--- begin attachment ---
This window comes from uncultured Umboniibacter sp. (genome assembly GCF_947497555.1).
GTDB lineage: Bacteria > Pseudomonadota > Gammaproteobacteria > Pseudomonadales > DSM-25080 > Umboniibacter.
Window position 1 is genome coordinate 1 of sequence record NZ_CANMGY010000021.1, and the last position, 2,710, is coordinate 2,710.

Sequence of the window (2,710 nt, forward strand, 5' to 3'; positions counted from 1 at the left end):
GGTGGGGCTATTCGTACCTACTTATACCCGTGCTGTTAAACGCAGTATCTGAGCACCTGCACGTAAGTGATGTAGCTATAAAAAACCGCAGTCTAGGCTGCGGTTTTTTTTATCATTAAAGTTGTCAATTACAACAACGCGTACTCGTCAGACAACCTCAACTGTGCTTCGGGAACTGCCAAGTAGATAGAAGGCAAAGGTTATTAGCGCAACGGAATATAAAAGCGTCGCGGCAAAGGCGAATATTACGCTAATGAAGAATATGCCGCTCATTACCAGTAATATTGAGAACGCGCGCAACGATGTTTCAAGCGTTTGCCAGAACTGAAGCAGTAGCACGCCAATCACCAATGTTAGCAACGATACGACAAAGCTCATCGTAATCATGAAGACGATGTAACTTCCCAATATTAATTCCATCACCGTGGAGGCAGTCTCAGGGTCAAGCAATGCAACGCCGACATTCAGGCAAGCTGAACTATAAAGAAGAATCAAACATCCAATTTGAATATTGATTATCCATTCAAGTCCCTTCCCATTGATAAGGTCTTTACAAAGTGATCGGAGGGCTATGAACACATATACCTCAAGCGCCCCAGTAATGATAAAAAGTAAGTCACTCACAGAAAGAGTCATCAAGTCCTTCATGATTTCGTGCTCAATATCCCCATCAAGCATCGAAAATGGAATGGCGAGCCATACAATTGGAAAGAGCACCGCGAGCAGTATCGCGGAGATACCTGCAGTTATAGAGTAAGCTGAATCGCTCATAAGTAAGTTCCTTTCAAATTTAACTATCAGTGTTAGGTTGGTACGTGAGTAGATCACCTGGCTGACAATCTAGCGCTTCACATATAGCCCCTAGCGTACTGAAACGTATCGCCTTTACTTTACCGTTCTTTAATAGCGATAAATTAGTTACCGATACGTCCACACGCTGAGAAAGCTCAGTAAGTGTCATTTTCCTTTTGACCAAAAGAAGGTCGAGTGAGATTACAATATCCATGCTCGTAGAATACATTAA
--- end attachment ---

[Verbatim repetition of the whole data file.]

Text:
This window comes from uncultured Umboniibacter sp. (genome assembly GCF_947497555.1).
GTDB lineage: Bacteria > Pseudomonadota > Gammaproteobacteria > Pseudomonadales > DSM-25080 > Umboniibacter.
Window position 1 is genome coordinate 1 of sequence record NZ_CANMGY010000021.1, and the last position, 2,710, is coordinate 2,710.

Sequence of the window (2,710 nt, forward strand, 5' to 3'; positions counted from 1 at the left end):
GGTGGGGCTATTCGTACCTACTTATACCCGTGCTGTTAAACGCAGTATCTGAGCACCTGCACGTAAGTGATGTAGCTATAAAAAACCGCAGTCTAGGCTGCGGTTTTTTTTATCATTAAAGTTGTCAATTACAACAACGCGTACTCGTCAGACAACCTCAACTGTGCTTCGGGAACTGCCAAGTAGATAGAAGGCAAAGGTTATTAGCGCAACGGAATATAAAAGCGTCGCGGCAAAGGCGAATATTACGCTAATGAAGAATATGCCGCTCATTACCAGTAATATTGAGAACGCGCGCAACGATGTTTCAAGCGTTTGCCAGAACTGAAGCAGTAGCACGCCAATCACCAATGTTAGCAACGATACGACAAAGCTCATCGTAATCATGAAGACGATGTAACTTCCCAATATTAATTCCATCACCGTGGAGGCAGTCTCAGGGTCAAGCAATGCAACGCCGACATTCAGGCAAGCTGAACTATAAAGAAGAATCAAACATCCAATTTGAATATTGATTATCCATTCAAGTCCCTTCCCATTGATAAGGTCTTTACAAAGTGATCGGAGGGCTATGAACACATATACCTCAAGCGCCCCAGTAATGATAAAAAGTAAGTCACTCACAGAAAGAGTCATCAAGTCCTTCATGATTTCGTGCTCAATATCCCCATCAAGCATCGAAAATGGAATGGCGAGCCATACAATTGGAAAGAGCACCGCGAGCAGTATCGCGGAGATACCTGCAGTTATAGAGTAAGCTGAATCGCTCATAAGTAAGTTCCTTTCAAATTTAACTATCAGTGTTAGGTTGGTACGTGAGTAGATCACCTGGCTGACAATCTAGCGCTTCACATATAGCCCCTAGCGTACTGAAACGTATCGCCTTTACTTTACCGTTCTTTAATAGCGATAAATTAGTTACCGATACGTCCACACGCTGAGAAAGCTCAGTAAGTGTCATTTTCCTTTTGACCAAAAGAAGGTCGAGTGAGATTACAATATCCATGCTCGTAGAATACATTAA